Lifestyle has a lot of influence on sleep. Practicing physical exercises during the day allows you to expend your physical energy, free yourself from negative thoughts and thus sleep better in the evening. Yoga, for example, allows you to exercise while working on your mind and relaxation. It acts on mental relaxation and emotional letting go, on muscle relaxation, and on back relaxation by eliminating tension for better quality sleep.
It is best not to eat dinner too late, about 2 hours before going to bed, because digestion increases body temperature which can interfere with sleep.
It is also advisable not to eat too heavy or too fatty meals at evening meal as this could disrupt the action of orexin which is one of the hormones stimulating our appetite and our alertness. Fatty and difficult-to-digest foods tend to fragment sleep.
Be careful, eating too light is often the cause of nighttime cravings. We must not forget that our body also needs energy at night. Consumption of starchy foods at dinner provides slow sugars to the body and thus facilitates the production of serotonin, a hormone essential for the secretion of melatonin.
You can also turn to foods rich in tryptophan, an amino acid that helps synthesize serotonin in the brain. Indeed, our body is incapable of producing its own tryptophan. It is therefore essential to provide it through food. It is found in many foods such as: banana, eggs, nuts, almonds, hazelnuts, dairy products, oats, soy, corn, rye, sesame, rice, quinoa, lentils, chickpeas, dried beans, meat and fish.
Herbal teas have a role to play in falling asleep. The heat of the drink causes a reduction in internal temperature, which cools the entire body and promotes drowsiness. In addition, certain plants such as valerian, passionflower or verbena have relaxing properties. Herbal teas therefore have a double advantage: the soothing properties of plants and the “ritual” effect recognized by the brain.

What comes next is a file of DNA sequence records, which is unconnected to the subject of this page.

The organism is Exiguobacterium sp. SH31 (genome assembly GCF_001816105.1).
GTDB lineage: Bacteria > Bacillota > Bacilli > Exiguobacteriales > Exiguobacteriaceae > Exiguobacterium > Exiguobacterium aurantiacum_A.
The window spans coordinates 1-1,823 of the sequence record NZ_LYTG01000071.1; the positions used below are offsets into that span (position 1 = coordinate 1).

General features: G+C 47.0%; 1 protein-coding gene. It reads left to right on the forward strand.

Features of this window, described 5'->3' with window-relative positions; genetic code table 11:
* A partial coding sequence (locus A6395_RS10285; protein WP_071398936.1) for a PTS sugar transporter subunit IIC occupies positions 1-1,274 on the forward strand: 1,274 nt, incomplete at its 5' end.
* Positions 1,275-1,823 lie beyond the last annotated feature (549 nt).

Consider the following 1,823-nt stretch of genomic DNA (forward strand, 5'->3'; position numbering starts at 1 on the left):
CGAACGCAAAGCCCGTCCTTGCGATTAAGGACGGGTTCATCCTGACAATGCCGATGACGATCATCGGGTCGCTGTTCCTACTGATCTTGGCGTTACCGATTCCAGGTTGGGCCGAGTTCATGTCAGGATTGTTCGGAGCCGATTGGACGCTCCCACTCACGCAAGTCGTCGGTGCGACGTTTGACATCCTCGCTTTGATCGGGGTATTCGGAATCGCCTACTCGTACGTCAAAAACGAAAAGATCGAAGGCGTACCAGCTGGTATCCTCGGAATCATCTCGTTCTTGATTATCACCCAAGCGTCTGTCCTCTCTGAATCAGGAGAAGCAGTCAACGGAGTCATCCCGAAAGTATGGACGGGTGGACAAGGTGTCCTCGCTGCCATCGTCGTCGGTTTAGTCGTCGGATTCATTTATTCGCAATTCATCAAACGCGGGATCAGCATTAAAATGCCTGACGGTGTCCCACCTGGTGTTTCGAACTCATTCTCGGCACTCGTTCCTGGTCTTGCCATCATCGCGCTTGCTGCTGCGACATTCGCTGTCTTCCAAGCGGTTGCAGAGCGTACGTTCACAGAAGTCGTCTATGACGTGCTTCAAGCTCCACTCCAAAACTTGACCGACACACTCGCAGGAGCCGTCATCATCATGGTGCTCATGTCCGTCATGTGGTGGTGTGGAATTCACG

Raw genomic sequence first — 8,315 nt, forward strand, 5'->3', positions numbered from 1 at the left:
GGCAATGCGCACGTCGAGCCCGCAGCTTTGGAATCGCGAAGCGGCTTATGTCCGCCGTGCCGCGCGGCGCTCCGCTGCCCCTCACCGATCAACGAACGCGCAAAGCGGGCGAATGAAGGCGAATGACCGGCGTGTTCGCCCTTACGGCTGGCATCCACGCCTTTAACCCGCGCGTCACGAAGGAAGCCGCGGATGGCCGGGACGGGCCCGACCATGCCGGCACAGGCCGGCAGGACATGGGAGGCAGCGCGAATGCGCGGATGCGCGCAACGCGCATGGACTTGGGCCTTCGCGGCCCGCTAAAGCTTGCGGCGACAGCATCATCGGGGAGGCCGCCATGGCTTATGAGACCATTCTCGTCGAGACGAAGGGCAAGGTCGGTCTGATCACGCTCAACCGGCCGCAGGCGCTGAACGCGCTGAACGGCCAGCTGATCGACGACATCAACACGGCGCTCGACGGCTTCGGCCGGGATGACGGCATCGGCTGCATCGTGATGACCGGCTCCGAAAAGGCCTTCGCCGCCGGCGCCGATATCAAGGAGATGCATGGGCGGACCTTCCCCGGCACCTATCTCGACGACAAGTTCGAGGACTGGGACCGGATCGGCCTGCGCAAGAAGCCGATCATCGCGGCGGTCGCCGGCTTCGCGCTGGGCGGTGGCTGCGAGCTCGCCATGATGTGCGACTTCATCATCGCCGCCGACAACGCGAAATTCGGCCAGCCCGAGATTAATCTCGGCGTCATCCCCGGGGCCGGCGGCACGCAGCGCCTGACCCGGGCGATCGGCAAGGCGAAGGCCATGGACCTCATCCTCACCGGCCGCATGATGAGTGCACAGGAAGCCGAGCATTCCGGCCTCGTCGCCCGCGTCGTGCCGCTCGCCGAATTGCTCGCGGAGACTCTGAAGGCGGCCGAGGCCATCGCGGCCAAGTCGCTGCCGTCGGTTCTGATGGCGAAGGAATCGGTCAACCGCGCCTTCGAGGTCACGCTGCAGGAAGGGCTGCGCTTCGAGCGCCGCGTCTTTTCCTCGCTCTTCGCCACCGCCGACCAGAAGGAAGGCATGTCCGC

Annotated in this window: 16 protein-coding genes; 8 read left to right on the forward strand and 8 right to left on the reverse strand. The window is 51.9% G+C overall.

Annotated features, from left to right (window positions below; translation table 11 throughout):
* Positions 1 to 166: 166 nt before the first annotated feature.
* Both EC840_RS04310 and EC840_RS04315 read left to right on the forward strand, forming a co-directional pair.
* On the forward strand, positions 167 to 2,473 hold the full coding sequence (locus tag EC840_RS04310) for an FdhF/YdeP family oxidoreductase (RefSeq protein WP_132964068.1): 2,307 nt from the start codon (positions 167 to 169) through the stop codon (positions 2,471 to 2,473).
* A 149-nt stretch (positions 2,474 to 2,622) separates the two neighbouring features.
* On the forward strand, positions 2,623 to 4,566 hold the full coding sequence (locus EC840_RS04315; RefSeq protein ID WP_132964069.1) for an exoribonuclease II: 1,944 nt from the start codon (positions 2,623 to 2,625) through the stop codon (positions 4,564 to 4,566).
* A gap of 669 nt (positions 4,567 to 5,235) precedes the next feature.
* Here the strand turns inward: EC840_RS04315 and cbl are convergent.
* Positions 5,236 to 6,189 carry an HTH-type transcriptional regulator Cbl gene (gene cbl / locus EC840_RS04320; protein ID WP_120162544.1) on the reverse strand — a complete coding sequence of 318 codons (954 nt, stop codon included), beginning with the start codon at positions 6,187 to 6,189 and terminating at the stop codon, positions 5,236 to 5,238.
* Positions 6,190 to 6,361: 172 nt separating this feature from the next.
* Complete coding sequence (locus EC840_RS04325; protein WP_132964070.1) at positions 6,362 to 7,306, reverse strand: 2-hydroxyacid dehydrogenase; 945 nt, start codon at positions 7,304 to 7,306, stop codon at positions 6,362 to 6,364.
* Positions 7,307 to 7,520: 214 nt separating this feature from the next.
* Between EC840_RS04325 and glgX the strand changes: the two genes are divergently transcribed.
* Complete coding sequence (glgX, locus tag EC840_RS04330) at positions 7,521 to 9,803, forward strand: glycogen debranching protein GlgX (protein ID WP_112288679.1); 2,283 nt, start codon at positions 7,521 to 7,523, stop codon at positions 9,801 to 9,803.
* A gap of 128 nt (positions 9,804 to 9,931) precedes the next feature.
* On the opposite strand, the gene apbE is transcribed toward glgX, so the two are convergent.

It is obviously necessary to limit caffeine intake, a stimulant which can harm the quality of sleep. It is found in coffee and tea, but also in chocolate and energy drinks.
Body temperature is involved in the regulation of the circadian cycle: the temperature cycle directs the sleep cycle. The reduction in body temperature occurs about an hour before the usual sleep time and towards the end of the night it rises, acting as a wake-up signal.
Heat stimulates the body's thermoregulatory system, which causes a drop in the body's core temperature. So, taking a hot shower or a hot bath one to two hours before going to bed promotes the natural circadian process and can help you fall asleep.
Several essential oils are known to have soothing properties due to their composition. Chamomile essential oil is ideal in cases of excitement, fixed or dark ideas that prevent you from falling asleep. It has calming and relaxing properties which make it an ally for calming anxiety and falling asleep. Lavender essential oil improves both the quality and quantity of sleep and the time it takes to fall asleep while reducing anxiety.
To benefit from the benefits of these essential oils, you can diffuse them in your room, put 2 drops on your pillow, or add them to a vegetable oil and massage the solar plexus or wrist with the mixture 30 minutes before go to bed.
It is advisable to avoid screens, whether television, smartphone, computer or tablet, at least one hour before going to bed. Indeed, melatonin is very sensitive to light. This is why it is not produced during the day and its production only begins when it begins to get dark. Thus, blue light emitted by screens is increasingly implicated in sleep problems.
A quality mattress is linked to good comfort and of course seems essential to the quality of sleep. It allows you to find the right balance and adopt a natural and comfortable position. There are also many ways to snuggle up in the arms of Morpheus. We often wonder what the ideal position is. The supine position is considered the best sleeping position by doctors because it promotes breathing and keeps the back, neck, joints and muscles in good shape. On the contrary, sleeping on your stomach is a very bad position according to some specialists because it hinders breathing, digestion, and creates tension in the lumbar, thoracic and cervical regions, often leading to pain and headaches.
It can also help you get back to sleep without associated side effects or dependence. The active ingredients often found are magnesium, melatonin and certain plants. Indeed, magnesium is important for the normal functioning of the nervous system. It could reduce insomnia, improve the quantity and quality of sleep and allow us to fall asleep more quickly. Sleep herbs, such as hops, passionflower, valerian and griffonia can also have beneficial effects on our sleep by allowing relaxation before bed.